Lightwave 3D 09

Lightwave 3D 09

We continue to see good scaling in Lightwave, approaching 40% from 4 to 8 cores. A single QX9775 continues to be slightly slower than a QX9770 due to the use of FB-DIMMs.

Cinebench R10

A benchmarking favorite, Cinebench R10 is designed to give us an indication of performance in the Cinema 4D rendering application.

Cinebench R10

Cinebench R10

Cinebench is the poster child for 8 core performance: we're looking at a greater than 60% increase in performance when going from 4 to 8 cores. This sort of performance can't be achieved with raw clock speed, you need more cores.

POV-Ray 3.7 Beta 24

POV-Ray is a popular raytracer, also available with a built in benchmark. We used the 3.7 beta which has SMP support and ran the built in multithreaded benchmark.

POV-Ray 3.7 Beta 24

POV-Ray shows almost perfect scaling with the move to 8 cores, there's over a 90% increase in performance from a single to quad QX9775 setup.

Media Encoding: Not as Happy to See Skulltrail as You'd Think

When we first got the Skulltrail machine we had visions of ripping HD-DVD and Blu-ray discs in record times, on the fly transcoding and just chewing through our DivX tests. While one of our media encoding benchmarks showed reasonable gains, for the most part we didn't see scaling beyond four cores with our encoders.

DivX 6.8 with Xmpeg

Our DivX test is the same one we've run in our regular CPU reviews, we're simply encoding a 1080p MPEG-2 file in DivX. We are using an unconstrained profile and enhanced multithreading is enabled.

DivX 6.8 w/ Xmpeg 5.1.3

While the dual QX9775 setup is technically faster than a single QX9770, it's not faster by all that much. Clock speed matters far more here.

Windows Media Encoder 9 x64

Using Windows Media Encoder's advanced video profile we encode a 500MB AVI file, this is the same test we've run in other CPU reviews.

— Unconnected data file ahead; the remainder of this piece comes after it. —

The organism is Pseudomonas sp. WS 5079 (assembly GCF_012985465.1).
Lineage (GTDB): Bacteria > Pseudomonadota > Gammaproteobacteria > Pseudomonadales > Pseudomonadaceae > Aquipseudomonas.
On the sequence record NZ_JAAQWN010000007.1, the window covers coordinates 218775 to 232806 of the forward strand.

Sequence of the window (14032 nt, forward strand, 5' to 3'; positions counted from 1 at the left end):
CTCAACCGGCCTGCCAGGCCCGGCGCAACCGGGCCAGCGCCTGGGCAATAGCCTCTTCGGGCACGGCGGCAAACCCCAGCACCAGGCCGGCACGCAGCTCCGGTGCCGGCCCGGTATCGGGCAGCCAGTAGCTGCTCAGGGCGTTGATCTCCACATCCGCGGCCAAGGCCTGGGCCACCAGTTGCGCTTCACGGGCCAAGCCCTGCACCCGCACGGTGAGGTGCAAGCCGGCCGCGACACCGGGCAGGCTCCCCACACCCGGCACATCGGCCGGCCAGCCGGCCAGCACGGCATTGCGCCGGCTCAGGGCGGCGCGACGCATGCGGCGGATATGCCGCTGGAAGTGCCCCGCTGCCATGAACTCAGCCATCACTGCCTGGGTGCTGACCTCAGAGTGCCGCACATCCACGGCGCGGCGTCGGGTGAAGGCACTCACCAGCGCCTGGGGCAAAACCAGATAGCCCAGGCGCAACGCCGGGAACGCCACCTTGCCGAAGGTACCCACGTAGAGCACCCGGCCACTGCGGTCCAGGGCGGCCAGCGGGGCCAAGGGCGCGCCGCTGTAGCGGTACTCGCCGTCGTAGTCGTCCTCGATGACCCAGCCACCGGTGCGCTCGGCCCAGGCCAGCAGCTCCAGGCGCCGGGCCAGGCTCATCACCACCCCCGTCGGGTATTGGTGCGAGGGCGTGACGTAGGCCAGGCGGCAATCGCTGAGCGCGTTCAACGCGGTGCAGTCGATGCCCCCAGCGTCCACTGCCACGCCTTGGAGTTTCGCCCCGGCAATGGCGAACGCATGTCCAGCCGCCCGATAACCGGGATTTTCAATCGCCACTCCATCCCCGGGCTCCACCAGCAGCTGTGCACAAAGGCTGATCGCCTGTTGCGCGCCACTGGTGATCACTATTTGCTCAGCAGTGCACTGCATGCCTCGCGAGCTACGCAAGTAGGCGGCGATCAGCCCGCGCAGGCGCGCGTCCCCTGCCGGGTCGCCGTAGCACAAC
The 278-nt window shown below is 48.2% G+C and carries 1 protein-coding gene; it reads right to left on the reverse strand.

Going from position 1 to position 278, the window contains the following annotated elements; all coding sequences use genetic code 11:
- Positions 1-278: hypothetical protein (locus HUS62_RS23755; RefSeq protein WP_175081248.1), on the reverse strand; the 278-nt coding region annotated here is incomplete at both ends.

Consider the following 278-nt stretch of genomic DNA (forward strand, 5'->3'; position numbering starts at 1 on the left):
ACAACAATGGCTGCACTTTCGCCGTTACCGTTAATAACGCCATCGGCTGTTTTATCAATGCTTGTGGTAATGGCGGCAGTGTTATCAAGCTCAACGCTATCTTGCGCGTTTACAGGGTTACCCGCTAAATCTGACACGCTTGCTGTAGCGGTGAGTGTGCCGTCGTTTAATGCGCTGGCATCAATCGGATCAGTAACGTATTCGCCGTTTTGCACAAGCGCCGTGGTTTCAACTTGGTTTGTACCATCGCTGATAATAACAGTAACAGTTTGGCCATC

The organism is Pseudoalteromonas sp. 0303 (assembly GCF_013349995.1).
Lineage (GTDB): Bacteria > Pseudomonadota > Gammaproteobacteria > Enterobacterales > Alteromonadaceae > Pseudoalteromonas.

Windows Media Encoder 9 x64

Once again we're not seeing great performance gains from 8 cores here, there's basically no performance advantage to Skulltrail.

x264 Encoding with AutoMKV

Using AutoMKV we compress the same source file we used in our WME test down to 100MB, but with the x264 codec. If we use anything less than the 2 Pass Insane Quality profile we won't see any scaling on 8 cores, but if we enable the highest quality settings we end up with around 80 - 90% CPU utilization across all 8 cores.

x264 w/ AutoMKV

Higher quality x264 encodes will benefit from 8 cores, but anything less intensive will show gains similar to what we saw with DivX and WME.

Photoshop and Valve Multithreaded Game Dev Benchmarks

Adobe Photoshop CS3

To measure performance in Adobe's Photoshop CS3 we turned to the Retouch Artists CS3 benchmark. The test cycles through a handful of commonly used filters and is timed manually. We ran the benchmark at its default settings.

Adobe Photoshop CS3

While we see a performance gain with 8 cores, it's mostly erased by the high latency of the platform's FBD memory subsystem. Two QX9775s on Skulltrail are faster than one, but slower than a single QX9770 on a desktop motherboard.

Valve Map Compilation

Valve supplied us with their VRAD map compilation tool to measure the performance of compiling Source engine maps. We ran two builds simultaneously to fully stress all 8 cores:

Valve Map Compilation Benchmark

As you'd expect, highly parallelizable tasks work very well on Skulltrail. The performance we're seeing here is only attainable by adding more cores, clock speed alone can't do it.

Valve Particle Benchmark

Particle systems are an important aspect of CPU performance in 3D games, although this benchmark does overstate its importance a bit. However, it does give one aspect of how more cores can be used in future games.

Valve Particle System Benchmark

The performance gains are far more marginal here, we're looking at about 14% from 4 to 8 cores.

Highly Scalable Tests: 8 Cores FTW

Intel passed along a few of its own real world benchmarks that show off the pinnacle of 8-core scalability. The tests are real world, but they were constructed by Intel and are obviously very well threaded. They mostly show what is possible and aren't representative of the vast majority of usage models.